A new-born pup gets acquainted with its mother.
I *heart* my Mom.
Within a few hours of birth the puppies have dried off, had a nutritious milk meal and started to explore their surroundings. To begin with this is limited to the area immediately around Mom but they soon become more confident and go further afield, clambering over rocks and tussac, and playing with the neighbour’s kids. At this stage the puppies are almost indescribably cute. Little black bundles of fuzz with enormous blue eyes, butter-wouldn’t-melt faces, tiny droopy ears and outsize flippers which they constantly trip over. If cuteness were measured on a scale I’ve just invented based on the cuteness of kittens, then each puppy would measure roughly 1000 kittenpower. Most new-born puppies are jet black, but about 1 in 600 are born platinum blonde. These blonde seals stay blonde for their entire life, and we occasionally see fully grown blonde males and females on the island. And if you thought the black puppies were cute, the blondies are enough to reduce anyone, even hard-nosed technical services personnel, into a slushy, cooing, simpering mess.
You lookin' at me?
Enormous, pleading eyes are the secret of puppy-appeal.
Scratching is a favourite pastime for puppies and adults alike.
These blonde puppies are cute, but so difficult to keep clean.
Moms and pups stay together on the beach for about 10 days, after which time the females go back out to sea to feed and periodically return to suckle their offspring. This presents the females with a challenge – if the beach has, say, 1000 identical black puppies cavorting on it, how do you know which one is yours? The female seals overcome this problem using a vocalization which I like to call the ‘bellow-shriek’. When a female emerges from the sea she immediately starts to holler at the top of her lungs; a sound which lies somewhere between ‘fox being strangled’ and ‘massacre at a yodelling competition’. She then wanders around the beach and tussac, hollering continuously, until she hears her puppy reply. The puppies respond with a kind of bleating/mewling noise, and presumably both Mom and pup produce a unique noise with which they can identify one another. Once re-united, the female and puppy continue to bellow at each other for a while, just to make sure, before settling down for dinner and a nap. Throughout the summer months the beach and surrounding hillsides echo with the howling cries of female seals and their pups. The sound does not seem to abate at night, indeed it seems to intensify. On more than one occasion I have been wrenched from the blissful depths of sleep by the banshee-like wailing of a female seal directly outside my window, an experience I don’t think I will ever get used to.
The bellow-shriek in action.
As the puppies get older they also get bolder, and develop an insatiable curiosity. The base and outbuildings are basically like a big adventure playground to them; anything that can be climbed on is climbed on, anything that can be hidden under is hidden under and anything that can be crawled through is crawled through. If you leave a door open for more than a few seconds then the building will be invaded by puppies. At various times over the summer I have had to herd puppies out of the generator shed, the food store, the porch and the kitchen. The walkways around the buildings are a favourite sleeping platform for them, being flat, rock-free and relatively dry, and we constantly have to move puppies from around the doors in order to get through them. Puppies start to swim from an early age, although they stick to the sheltered bays and large rockpools to begin with. These areas are always choc-full of puppies, hundreds at a time, leaping, splashing and charging about with exuberant energy, and resemble nothing more than a lido full of children on a hot summer’s day.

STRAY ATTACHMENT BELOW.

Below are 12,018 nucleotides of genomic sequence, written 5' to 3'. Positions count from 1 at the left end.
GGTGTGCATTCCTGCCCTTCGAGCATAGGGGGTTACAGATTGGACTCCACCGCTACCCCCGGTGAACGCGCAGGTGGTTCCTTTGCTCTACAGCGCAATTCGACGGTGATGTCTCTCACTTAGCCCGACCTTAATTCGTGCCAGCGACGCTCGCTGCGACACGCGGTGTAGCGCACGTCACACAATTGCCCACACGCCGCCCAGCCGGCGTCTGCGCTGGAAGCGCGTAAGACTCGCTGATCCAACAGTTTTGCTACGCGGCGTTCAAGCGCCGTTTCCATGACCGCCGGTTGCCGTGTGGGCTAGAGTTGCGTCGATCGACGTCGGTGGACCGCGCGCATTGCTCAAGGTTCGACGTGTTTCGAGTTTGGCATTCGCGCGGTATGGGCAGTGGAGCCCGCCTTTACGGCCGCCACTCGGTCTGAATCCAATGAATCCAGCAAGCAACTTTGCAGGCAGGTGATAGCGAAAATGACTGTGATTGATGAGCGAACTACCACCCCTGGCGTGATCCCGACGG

A puppy investigates.
Spending some quality time with the puppies.
I call this position 'upward facing seal'.
Stacey clears a path to the door.
Playtime at the pool.
Naps can happen at any moment.
In January, February and March a sample of fur seal puppies are weighed as part of the ongoing monitoring program on the island. Each month weights are collected for 50 beach puppies and 50 tussac puppies on Main Bay – tussac puppies weighing on average slightly more than beach puppies. Catching 100 puppies is hard work so everyone on base is roped into this activity, with two people weighing and recording data, and the rest chasing down puppies and bringing them back to the weighstation. In January puppy weighing is reasonably easy, since the pups are still fairly small and docile at that stage. By March they are much bigger, faster, angrier and bitier, making the whole process a lot more taxing. Carrying a 15kg puppy which is writhing and struggling and trying to sink its teeth into your leg gives you a full cardio-vascular workout, and by the end of the weighing session everyone is exhausted and mud-spattered.
Pre-puppy weighing; Ags, Paul, me, Joan, Jon.
Post-puppy weighing; Jon, Paul and Joan.
Post-puppy weighing; me, Stacey Ags. They say the people who did the most work end up the dirtiest, but I don't believe that.
By mid-March all of the puppies have moulted out of their black baby fur into a sleek silver-grey coat, and their numbers have started to diminish as they head out to sea to begin their adult life. By mid-April there are almost no puppies to be seen anywhere. We are not completely seal-less, however. There are always a few females lounging on the beach and in the tussac, and the occasional widge (juvenile seals aged 1-2 years) and young male also turns up. But the puppy parade is over for this season, and we will have to wait another seven months before it starts all over again.
Fighting is still playful, but preparation for the real thing in later life.
Looking sleek and mean in a new silvery coat.
Playing with a feather whilst sitting in a pool. What could be more fun?